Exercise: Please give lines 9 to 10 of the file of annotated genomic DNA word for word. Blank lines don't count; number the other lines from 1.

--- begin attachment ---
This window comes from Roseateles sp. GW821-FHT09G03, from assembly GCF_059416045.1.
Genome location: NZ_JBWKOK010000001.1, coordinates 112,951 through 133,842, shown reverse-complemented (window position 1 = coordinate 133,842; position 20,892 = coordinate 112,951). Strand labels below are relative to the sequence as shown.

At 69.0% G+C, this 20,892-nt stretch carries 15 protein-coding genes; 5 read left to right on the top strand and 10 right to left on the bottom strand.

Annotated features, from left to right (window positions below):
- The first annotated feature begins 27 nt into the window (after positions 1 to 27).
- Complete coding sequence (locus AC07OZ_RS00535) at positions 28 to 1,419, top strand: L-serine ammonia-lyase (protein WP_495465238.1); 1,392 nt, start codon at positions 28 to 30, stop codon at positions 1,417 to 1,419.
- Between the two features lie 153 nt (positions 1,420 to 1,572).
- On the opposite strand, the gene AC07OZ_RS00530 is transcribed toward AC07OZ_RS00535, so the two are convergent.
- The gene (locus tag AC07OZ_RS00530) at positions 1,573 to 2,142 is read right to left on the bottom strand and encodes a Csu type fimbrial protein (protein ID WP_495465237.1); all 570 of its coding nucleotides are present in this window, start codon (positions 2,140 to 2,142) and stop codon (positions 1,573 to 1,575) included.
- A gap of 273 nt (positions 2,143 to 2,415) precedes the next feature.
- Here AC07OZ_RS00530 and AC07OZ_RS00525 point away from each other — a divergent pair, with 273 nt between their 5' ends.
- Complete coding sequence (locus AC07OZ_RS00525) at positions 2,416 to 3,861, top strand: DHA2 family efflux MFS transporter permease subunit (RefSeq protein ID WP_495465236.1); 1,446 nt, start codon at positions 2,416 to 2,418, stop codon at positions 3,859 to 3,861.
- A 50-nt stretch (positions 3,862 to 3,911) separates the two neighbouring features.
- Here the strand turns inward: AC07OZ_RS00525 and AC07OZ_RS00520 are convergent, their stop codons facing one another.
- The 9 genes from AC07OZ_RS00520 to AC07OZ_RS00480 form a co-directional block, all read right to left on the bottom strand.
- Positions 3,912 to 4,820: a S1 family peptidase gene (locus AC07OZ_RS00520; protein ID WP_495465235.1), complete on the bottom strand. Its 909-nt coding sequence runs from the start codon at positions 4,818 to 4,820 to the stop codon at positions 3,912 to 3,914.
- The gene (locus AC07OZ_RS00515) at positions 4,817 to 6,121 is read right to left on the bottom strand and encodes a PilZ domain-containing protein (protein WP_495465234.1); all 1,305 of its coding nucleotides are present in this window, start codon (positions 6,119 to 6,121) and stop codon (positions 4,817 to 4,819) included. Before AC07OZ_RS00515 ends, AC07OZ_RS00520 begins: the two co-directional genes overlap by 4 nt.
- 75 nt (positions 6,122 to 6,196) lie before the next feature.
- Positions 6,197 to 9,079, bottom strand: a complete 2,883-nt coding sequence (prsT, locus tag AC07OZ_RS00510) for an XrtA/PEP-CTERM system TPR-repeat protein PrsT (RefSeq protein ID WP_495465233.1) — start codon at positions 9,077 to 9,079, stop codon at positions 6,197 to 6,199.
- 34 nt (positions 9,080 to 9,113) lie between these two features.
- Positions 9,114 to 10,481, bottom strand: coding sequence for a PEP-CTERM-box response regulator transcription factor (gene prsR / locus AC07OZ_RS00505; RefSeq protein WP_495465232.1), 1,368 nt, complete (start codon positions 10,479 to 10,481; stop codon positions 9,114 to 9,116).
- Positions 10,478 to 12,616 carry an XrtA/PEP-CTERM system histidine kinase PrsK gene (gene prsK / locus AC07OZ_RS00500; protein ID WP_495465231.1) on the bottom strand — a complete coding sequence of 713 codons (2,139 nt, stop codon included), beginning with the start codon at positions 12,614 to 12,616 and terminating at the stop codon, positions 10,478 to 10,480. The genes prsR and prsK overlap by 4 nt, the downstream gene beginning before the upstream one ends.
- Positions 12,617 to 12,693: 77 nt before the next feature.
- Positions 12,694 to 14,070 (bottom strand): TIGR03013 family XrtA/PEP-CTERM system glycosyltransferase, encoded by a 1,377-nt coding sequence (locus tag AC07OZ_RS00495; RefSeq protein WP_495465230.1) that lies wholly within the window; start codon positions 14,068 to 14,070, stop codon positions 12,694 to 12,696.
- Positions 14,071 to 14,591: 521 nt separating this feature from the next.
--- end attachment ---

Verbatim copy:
- The gene (locus tag AC07OZ_RS00530) at positions 1,573 to 2,142 is read right to left on the bottom strand and encodes a Csu type fimbrial protein (protein ID WP_495465237.1); all 570 of its coding nucleotides are present in this window, start codon (positions 2,140 to 2,142) and stop codon (positions 1,573 to 1,575) included.
- A gap of 273 nt (positions 2,143 to 2,415) precedes the next feature.